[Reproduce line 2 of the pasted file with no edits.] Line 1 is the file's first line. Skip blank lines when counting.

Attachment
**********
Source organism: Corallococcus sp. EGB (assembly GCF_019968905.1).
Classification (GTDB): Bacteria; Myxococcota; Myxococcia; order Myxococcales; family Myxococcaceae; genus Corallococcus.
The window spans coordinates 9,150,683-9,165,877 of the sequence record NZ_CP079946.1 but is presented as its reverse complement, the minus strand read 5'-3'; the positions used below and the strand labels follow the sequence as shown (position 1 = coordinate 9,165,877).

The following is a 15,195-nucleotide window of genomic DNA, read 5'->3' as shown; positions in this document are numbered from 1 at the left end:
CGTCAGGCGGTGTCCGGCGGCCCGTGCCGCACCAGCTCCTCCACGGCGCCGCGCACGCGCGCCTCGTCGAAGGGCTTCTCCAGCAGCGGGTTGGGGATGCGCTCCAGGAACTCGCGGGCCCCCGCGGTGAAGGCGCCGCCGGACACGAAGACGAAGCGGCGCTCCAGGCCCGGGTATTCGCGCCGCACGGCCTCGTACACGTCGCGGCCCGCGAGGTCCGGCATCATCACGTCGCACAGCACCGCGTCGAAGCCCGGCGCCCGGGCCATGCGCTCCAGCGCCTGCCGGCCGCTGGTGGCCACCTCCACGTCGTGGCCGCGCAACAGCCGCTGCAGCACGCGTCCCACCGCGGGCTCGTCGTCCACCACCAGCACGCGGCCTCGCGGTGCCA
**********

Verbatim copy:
Classification (GTDB): Bacteria; Myxococcota; Myxococcia; order Myxococcales; family Myxococcaceae; genus Corallococcus.